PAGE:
A Manual of Elocution Founded Upon the Philosophy of the Human Voice: With Classified Illustrations : Suggested by and Arranged to Meet the Practical Difficulties of Instruction

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Eldredge & Brother, 1870 - Elocution - 408 pages
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Page 146 - Is this a dagger which I see before me, The handle toward my hand ? Come, let me clutch thee. I have thee not, and yet I see thee still. Art thou not, fatal vision, sensible To feeling as to sight ? or art thou but A dagger of the mind, a false creation, Proceeding from the heat-oppressed brain ? I see thee yet, in form as palpable As this which now I draw. Thou marshall'st me the way that I was going ; And such an instrument I was to use. Mine eyes are made the fools o...
Page 61 - ODE TO A NIGHTINGALE MY heart aches, and a drowsy numbness pains My sense, as though of hemlock I had drunk, Or emptied some dull opiate to the drains One minute past, and Lethe-wards had sunk...
Page 142 - Tell me not, in mournful numbers, Life is but an empty dream! — For the soul is dead that slumbers, And things are not what they seem. Life is real! Life is earnest! And the grave is not its goal; Dust thou art, to dust returnest, Was not spoken of the soul.
Page 343 - E'en in our ashes live their wonted fires. For thee, who, mindful of th' unhonored dead, Dost in these lines their artless tale relate; If chance, by lonely contemplation led, Some kindred spirit shall inquire thy fate, Haply some hoary-headed swain may say, "Oft have we seen him at the peep of dawn Brushing with hasty steps the dews away, To meet the sun upon the upland lawn...
Page 278 - WHEN Freedom from her mountain height Unfurled her standard to the air, She tore the azure robe of night. And set the stars of glory there. She mingled with its gorgeous dyes The milky baldric of the skies, And striped its pure celestial white With streakings of the morning light; Then from his mansion in the sun She called her eagle bearer down, And gave into his mighty hand The symbol of her chosen land.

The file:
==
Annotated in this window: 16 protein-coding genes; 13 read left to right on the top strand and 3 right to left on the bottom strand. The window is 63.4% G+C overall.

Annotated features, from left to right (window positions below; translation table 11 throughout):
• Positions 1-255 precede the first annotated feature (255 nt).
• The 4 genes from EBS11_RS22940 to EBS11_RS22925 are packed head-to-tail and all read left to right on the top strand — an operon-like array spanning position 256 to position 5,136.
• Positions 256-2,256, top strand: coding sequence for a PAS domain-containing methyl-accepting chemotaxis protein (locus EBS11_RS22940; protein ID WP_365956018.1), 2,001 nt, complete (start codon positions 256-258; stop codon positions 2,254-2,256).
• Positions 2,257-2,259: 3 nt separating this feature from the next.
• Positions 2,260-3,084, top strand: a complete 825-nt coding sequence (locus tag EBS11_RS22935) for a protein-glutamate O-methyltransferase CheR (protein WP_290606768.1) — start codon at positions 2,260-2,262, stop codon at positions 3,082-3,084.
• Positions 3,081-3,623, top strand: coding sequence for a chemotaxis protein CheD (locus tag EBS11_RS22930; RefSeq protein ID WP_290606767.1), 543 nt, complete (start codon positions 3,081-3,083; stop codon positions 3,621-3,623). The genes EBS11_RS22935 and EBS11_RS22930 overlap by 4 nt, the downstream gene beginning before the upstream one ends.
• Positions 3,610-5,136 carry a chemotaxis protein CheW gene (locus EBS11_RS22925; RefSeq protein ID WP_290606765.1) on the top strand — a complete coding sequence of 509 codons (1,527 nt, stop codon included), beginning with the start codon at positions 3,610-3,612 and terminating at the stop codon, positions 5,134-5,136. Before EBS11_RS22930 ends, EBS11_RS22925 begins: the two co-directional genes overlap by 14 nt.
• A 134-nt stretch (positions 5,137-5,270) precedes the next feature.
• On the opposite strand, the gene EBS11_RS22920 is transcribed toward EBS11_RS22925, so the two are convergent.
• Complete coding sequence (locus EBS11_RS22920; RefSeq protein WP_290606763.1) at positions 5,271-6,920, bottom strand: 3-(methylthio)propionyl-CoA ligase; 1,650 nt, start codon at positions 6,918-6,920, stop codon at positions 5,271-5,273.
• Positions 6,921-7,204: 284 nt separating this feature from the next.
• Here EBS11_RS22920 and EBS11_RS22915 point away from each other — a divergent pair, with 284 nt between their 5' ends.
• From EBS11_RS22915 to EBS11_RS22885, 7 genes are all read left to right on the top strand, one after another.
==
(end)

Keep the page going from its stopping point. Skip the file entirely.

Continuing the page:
Page 341 - Oft did the harvest to their sickle yield, Their furrow oft the stubborn glebe has broke ; How jocund did they drive their team afield ! How bowed the woods beneath their sturdy stroke ! Let not Ambition mock their useful toil, Their homely joys, and destiny obscure ; Nor Grandeur hear with a disdainful smile The short and simple annals of the Poor.
Page 269 - Get thee back into the tempest and the Night's Plutonian shore! Leave no black plume as a token of that lie thy soul hath spoken! Leave my loneliness unbroken ! quit the bust above my door! Take thy beak from out my heart, and take thy form from off my door ! " Quoth the Raven, "Nevermore." And the Raven, never flitting, still is sitting, still is sitting On the pallid bust of Pallas just above my chamber door; And his eyes have all the seeming of a demon's that is dreaming, And the lamp-light o'er...
Page 233 - But mercy is above this sceptred sway ; It is enthroned in the hearts of kings, It is an attribute to God himself ; And earthly power doth then show likest God's When mercy seasons justice. Therefore, Jew, Though justice be thy plea, consider this, That, in the course of justice, none of us Should see salvation : we do pray for mercy ; And that same prayer doth teach us all to render The deeds of mercy.
Page 343 - One morn I missed him on the customed hill, Along the heath and near his favorite tree; Another came; nor yet beside the rill, Nor up the lawn, nor at the wood was he; "The next with dirges due in sad array Slow through the churchway path we saw him borne. Approach and read (for thou canst read) the lay, Graved on the stone beneath yon aged thorn.
Page 388 - O, now you weep ; and, I perceive, you feel The dint of pity : these are gracious drops. Kind souls ! what, weep you when you but behold Our Caesar's vesture wounded ? Look you here ; Here is himself, marred, as you see, with traitors.

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